“Synergism and antagonism of proximate mechanisms enables and constrains the response to simultaneous selection on body size and development time: an empirical test using experimental evolution”

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Goggy Davidowitz, Derek Roff, and H. Frederik Nijhout

Antagonism and synergism at developmental level determine evolutionary change to simultaneous selection at phenotypic level

Larval growth of Manduca sexta, the tobacco hornworm. From left to right, eggs, 1st, 2nd, 3rd, and 4th instar larva. The two larvae on the right are both 5th instar: one at the beginning, and one at the end, of the 5th instar. Over 90% of growth occurs during the 5th (last) larval instar, where growth increases tenfold in just five days and when peak body size is attained. Development time is the time it takes from hatching from the egg on the left, to peak size on the right.
(Credit: Goggy Davidowitz)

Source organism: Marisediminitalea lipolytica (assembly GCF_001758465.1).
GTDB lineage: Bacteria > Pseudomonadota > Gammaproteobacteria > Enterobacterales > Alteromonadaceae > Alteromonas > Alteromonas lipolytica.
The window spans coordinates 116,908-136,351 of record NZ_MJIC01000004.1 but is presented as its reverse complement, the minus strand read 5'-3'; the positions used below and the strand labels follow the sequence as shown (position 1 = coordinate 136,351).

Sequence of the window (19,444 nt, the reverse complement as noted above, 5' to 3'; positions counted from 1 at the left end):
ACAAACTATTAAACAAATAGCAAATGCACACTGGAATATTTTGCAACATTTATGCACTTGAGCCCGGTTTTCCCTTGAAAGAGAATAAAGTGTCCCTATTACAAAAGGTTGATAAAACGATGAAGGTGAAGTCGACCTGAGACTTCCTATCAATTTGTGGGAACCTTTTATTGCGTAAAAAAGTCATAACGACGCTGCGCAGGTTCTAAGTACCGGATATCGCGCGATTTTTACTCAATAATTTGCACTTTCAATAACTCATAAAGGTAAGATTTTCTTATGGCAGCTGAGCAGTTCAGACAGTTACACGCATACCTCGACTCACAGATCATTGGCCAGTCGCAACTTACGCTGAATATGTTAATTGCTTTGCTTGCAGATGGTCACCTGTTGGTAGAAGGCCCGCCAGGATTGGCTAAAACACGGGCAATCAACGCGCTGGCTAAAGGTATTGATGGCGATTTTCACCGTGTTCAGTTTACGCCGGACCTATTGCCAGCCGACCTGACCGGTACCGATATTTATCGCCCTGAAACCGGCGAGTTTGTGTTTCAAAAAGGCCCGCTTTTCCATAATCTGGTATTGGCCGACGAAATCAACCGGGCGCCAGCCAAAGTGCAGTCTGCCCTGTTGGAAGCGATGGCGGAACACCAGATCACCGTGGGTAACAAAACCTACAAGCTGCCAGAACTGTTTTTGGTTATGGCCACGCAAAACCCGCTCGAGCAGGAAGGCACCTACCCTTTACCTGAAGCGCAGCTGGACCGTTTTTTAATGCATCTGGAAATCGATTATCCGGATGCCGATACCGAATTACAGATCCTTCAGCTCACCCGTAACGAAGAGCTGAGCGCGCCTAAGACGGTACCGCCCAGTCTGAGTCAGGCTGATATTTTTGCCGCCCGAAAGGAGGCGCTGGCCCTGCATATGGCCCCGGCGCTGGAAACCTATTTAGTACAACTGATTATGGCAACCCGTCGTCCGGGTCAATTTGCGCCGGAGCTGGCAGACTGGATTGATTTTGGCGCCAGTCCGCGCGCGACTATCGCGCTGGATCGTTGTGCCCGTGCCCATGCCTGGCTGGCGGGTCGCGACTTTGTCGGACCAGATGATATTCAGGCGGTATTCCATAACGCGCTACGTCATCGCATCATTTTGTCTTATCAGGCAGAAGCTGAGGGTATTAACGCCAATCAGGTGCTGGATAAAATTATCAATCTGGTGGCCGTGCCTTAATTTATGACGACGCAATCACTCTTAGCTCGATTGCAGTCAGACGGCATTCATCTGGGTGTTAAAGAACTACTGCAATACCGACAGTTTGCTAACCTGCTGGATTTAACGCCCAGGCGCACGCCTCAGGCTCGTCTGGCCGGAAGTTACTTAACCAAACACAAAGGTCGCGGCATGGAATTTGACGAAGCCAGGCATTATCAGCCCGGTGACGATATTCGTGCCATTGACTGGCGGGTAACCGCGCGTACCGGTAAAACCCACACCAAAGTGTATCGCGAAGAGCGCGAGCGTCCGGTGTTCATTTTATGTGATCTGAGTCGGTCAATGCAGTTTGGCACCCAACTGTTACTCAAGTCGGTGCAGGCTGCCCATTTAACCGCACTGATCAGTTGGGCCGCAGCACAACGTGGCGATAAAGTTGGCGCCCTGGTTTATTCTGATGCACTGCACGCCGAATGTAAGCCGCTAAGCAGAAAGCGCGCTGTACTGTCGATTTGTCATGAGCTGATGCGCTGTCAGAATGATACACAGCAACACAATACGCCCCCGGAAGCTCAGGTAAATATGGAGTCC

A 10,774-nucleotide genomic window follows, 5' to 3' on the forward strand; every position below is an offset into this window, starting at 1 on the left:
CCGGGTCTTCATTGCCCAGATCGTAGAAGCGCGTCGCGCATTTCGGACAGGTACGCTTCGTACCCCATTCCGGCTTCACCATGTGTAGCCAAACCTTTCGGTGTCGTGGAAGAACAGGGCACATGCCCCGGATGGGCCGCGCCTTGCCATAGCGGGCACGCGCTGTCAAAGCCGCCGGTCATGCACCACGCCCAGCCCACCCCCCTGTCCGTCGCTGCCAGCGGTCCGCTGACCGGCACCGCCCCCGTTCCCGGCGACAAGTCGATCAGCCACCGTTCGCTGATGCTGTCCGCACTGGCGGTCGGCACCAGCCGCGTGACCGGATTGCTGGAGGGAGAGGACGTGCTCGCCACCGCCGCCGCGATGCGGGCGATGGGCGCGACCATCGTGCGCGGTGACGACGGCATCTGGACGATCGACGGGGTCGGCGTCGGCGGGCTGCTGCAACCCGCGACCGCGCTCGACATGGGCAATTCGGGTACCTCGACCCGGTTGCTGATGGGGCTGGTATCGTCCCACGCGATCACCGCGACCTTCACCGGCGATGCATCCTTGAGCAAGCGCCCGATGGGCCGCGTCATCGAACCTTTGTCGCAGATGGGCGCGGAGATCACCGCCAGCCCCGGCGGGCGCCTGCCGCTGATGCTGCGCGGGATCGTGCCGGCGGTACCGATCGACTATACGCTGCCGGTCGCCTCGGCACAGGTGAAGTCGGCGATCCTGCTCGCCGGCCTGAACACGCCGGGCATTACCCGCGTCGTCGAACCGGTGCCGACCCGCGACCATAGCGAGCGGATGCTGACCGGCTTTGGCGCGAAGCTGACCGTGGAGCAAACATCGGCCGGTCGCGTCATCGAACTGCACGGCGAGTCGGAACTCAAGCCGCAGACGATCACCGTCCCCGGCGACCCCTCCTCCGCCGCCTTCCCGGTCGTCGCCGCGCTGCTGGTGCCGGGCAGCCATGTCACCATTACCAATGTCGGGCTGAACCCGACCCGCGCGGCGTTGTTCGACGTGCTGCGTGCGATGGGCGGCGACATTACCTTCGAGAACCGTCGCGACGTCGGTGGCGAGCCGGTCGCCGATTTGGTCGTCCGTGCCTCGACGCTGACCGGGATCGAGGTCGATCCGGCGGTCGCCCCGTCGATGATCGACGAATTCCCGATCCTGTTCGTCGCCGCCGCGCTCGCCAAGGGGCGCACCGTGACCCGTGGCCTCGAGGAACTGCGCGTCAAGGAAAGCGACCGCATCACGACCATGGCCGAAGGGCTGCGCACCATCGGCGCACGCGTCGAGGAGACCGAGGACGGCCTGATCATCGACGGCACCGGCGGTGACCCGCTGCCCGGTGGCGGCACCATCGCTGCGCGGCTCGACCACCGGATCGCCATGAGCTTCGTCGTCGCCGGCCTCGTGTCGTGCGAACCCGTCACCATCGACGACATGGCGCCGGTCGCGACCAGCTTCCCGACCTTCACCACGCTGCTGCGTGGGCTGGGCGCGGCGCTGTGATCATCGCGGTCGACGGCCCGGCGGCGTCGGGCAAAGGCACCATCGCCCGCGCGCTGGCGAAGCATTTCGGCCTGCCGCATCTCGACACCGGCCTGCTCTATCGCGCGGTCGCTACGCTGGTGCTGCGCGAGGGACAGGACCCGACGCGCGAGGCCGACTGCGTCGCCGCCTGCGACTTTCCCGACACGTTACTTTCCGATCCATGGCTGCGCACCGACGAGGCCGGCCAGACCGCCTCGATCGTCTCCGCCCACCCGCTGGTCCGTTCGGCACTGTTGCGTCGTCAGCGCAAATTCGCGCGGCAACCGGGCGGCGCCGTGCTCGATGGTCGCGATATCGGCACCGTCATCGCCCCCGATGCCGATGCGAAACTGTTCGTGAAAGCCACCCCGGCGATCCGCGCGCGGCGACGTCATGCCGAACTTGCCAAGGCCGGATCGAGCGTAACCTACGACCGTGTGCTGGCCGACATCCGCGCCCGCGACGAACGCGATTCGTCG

Why are insects the size that they are, and why does it take them as long to develop as it does? We know that natural selection can favor the evolution of traits such as body size and development time, but we are less clear on how this happens. How do the underlying developmental, physiological, endocrine and molecular mechanisms that regulate such traits control their response to selection? In this study, Davidowitz et al. imposed ten generations of simultaneous selection on four combinations of body size and development time (Big/Short, Big/Long, Small/Short, Small/Long, and a Control) in the tobacco hornworm (Manduca sexta, Sphingidae) to address that question. They show how some of the underlying physiological and developmental mechanisms act against each other, whereas others act together. Together, these explain 93% of the response of development time and 100% of the response of body size to selection. The researchers developed a novel method to reduce the highly complex processes underlying body size and development time to only three measurable traits. Each of these three traits can either constrain or enable the response to selection of body size and development time, depending on the specific direction of simultaneous selection. By greatly reducing the complexity inherent in the regulation of phenotypic traits, this method – which can be applied broadly across taxa – may facilitate genotype-phenotype mapping, a longstanding goal of biology. Read the Article